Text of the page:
So the MC, Aaron, has grown up in a not-so-well-off area in the Bronx, and at the beginning of the book Aaron’s father has recently committed suicide and Aaron has attempted to take his own life as well. He’s slowly trying to move past that, but of course there’s setbacks along the way, though also hope in the form of his girlfriend and a new guy who starts hanging around who quickly becomes Aaron’s best friend. . . and then something Aaron wishes was more than just friends. Sometimes, contemporary novels can feel like they have thin plots and their success rests solely with the characters. Well, the characters in More Happy than Not are excellent, but the plot has a surprising amount of twist and turns as well.

There are just so many things that More Happy than Not does well, it’s almost hard to know where to begin. I could talk about how I love the portrayal and exploration of Aaron’s sexuality(I do), or how there’s time devoted to exploring the intersection of sexuality and race(also wonderful), but one thing that stuck with me so, so much in More Happy than Not was the description of poverty. I don’t know why, but something about it just hit me hard. I think so often we only see one depiction of poverty, but the depiction in More Happy than Not felt more current. For example, the family shared a one bedroom apartment, but they did have an old computer they shared. I think that just made something feel so real to me, because when I worked at a non-profit, I saw households like that all the time. Computers aren’t really new, anymore, and while someone in poverty might not have the latest and greatest, they’re not necessarily going to be cut off from the outside world. One of the first computers my family ever got, we got for free because my mom’s company was throwing it out(it still worked). The subtle inclusion of technology, the way Aaron would often go to the comic book store but could rarely buy anything, the community aspects, I just really appreciated it all.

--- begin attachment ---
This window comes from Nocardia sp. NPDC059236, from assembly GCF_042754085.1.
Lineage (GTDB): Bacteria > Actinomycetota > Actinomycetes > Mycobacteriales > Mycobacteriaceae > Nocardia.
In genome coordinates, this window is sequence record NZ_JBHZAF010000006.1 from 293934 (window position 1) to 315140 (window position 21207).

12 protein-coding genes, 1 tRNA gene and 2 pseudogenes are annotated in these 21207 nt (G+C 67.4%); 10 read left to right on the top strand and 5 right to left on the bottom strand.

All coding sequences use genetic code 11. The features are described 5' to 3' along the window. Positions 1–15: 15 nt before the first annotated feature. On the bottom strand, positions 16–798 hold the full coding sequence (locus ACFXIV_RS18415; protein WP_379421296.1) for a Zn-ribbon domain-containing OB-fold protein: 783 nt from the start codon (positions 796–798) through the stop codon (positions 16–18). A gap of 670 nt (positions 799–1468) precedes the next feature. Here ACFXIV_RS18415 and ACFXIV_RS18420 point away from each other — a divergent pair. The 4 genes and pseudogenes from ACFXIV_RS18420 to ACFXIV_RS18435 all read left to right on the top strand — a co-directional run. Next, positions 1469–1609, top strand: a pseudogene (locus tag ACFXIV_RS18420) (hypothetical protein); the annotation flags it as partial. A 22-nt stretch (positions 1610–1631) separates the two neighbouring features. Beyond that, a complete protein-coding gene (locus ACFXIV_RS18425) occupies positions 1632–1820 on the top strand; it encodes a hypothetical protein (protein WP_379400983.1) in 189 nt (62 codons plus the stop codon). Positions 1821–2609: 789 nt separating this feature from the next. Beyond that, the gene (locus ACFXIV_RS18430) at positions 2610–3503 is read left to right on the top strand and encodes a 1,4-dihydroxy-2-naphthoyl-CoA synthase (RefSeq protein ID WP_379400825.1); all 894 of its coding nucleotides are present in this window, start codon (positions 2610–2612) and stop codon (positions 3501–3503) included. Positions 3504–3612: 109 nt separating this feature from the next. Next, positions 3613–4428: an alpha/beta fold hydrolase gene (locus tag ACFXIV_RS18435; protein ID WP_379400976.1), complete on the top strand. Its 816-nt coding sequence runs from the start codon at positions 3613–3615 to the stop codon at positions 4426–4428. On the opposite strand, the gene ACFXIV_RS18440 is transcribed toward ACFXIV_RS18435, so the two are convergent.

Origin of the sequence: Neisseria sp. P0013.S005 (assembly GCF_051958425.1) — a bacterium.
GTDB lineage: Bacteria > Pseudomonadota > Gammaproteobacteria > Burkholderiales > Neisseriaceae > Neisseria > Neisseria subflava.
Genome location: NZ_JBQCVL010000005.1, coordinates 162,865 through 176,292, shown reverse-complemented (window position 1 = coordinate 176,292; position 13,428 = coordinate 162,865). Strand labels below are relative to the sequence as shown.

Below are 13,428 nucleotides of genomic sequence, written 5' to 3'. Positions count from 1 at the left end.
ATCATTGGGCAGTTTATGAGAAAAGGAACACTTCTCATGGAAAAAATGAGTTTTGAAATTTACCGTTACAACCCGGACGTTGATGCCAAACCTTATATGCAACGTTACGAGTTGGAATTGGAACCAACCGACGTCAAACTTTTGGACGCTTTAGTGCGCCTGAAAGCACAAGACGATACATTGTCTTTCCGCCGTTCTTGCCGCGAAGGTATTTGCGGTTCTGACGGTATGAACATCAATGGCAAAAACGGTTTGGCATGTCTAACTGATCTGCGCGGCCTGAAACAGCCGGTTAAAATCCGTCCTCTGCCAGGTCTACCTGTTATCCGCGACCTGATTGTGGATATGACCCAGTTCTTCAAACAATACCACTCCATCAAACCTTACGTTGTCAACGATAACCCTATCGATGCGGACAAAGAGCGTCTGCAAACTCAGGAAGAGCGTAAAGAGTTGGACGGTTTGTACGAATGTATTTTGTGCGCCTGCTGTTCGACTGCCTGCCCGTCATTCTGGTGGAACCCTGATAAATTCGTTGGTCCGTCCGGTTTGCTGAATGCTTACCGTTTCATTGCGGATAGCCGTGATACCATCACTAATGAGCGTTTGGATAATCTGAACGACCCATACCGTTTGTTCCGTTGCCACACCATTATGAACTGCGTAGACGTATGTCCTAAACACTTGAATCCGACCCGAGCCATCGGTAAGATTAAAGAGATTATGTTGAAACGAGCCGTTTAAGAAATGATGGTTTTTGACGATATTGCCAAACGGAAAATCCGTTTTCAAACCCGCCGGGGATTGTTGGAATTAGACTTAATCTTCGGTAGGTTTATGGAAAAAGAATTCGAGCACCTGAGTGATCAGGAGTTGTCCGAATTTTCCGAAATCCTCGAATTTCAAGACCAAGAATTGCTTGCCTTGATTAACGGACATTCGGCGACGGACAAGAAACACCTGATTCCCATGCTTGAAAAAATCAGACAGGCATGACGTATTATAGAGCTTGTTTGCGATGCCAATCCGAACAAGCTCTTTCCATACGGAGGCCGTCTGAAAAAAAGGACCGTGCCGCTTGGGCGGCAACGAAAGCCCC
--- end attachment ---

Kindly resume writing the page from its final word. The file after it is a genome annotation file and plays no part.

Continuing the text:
I will admit that I was not immediately endeared to Aaron, but as the book went along, I got to care about this character more and more. I read so many books, most YA. There are few times I read a book and think it’s truly unique, but that’s how I felt about More Happy than Not. There’s really not another book I can even think of to compare it to. I liked that it always surprised me, that the narrative never went the easy way I was half-hoping for(because I wanted the character to get a break), and that there wasn’t a moment when Aaron’s life was affecting the story.